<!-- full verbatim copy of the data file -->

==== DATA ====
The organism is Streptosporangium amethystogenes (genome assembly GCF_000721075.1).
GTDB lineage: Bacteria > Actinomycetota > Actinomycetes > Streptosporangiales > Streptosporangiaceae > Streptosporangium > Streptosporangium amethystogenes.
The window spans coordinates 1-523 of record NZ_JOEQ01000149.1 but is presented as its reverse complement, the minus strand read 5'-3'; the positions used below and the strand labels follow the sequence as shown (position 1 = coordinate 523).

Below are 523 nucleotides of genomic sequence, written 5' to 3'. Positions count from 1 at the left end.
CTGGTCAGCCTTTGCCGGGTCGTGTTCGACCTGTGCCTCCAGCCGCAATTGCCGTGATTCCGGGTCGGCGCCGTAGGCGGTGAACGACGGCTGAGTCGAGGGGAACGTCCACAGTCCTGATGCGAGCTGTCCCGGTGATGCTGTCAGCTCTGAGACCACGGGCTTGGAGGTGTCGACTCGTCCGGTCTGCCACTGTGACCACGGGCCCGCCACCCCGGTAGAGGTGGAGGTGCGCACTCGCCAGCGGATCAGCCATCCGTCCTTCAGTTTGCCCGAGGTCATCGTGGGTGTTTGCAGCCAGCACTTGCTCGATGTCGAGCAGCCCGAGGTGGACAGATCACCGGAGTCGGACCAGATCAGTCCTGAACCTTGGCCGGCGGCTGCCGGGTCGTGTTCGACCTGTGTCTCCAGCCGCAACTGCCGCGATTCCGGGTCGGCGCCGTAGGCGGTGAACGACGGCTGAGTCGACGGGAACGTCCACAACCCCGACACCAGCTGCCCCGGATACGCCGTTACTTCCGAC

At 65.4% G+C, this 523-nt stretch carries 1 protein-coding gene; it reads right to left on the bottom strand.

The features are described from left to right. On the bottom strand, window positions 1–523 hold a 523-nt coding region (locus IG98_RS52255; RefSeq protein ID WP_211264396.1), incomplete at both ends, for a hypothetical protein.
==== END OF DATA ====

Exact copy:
The organism is Streptosporangium amethystogenes (genome assembly GCF_000721075.1).
GTDB lineage: Bacteria > Actinomycetota > Actinomycetes > Streptosporangiales > Streptosporangiaceae > Streptosporangium > Streptosporangium amethystogenes.
The window spans coordinates 1-523 of record NZ_JOEQ01000149.1 but is presented as its reverse complement, the minus strand read 5'-3'; the positions used below and the strand labels follow the sequence as shown (position 1 = coordinate 523).

Below are 523 nucleotides of genomic sequence, written 5' to 3'. Positions count from 1 at the left end.
CTGGTCAGCCTTTGCCGGGTCGTGTTCGACCTGTGCCTCCAGCCGCAATTGCCGTGATTCCGGGTCGGCGCCGTAGGCGGTGAACGACGGCTGAGTCGAGGGGAACGTCCACAGTCCTGATGCGAGCTGTCCCGGTGATGCTGTCAGCTCTGAGACCACGGGCTTGGAGGTGTCGACTCGTCCGGTCTGCCACTGTGACCACGGGCCCGCCACCCCGGTAGAGGTGGAGGTGCGCACTCGCCAGCGGATCAGCCATCCGTCCTTCAGTTTGCCCGAGGTCATCGTGGGTGTTTGCAGCCAGCACTTGCTCGATGTCGAGCAGCCCGAGGTGGACAGATCACCGGAGTCGGACCAGATCAGTCCTGAACCTTGGCCGGCGGCTGCCGGGTCGTGTTCGACCTGTGTCTCCAGCCGCAACTGCCGCGATTCCGGGTCGGCGCCGTAGGCGGTGAACGACGGCTGAGTCGACGGGAACGTCCACAACCCCGACACCAGCTGCCCCGGATACGCCGTTACTTCCGAC

At 65.4% G+C, this 523-nt stretch carries 1 protein-coding gene; it reads right to left on the bottom strand.

The features are described from left to right. On the bottom strand, window positions 1–523 hold a 523-nt coding region (locus IG98_RS52255; RefSeq protein ID WP_211264396.1), incomplete at both ends, for a hypothetical protein.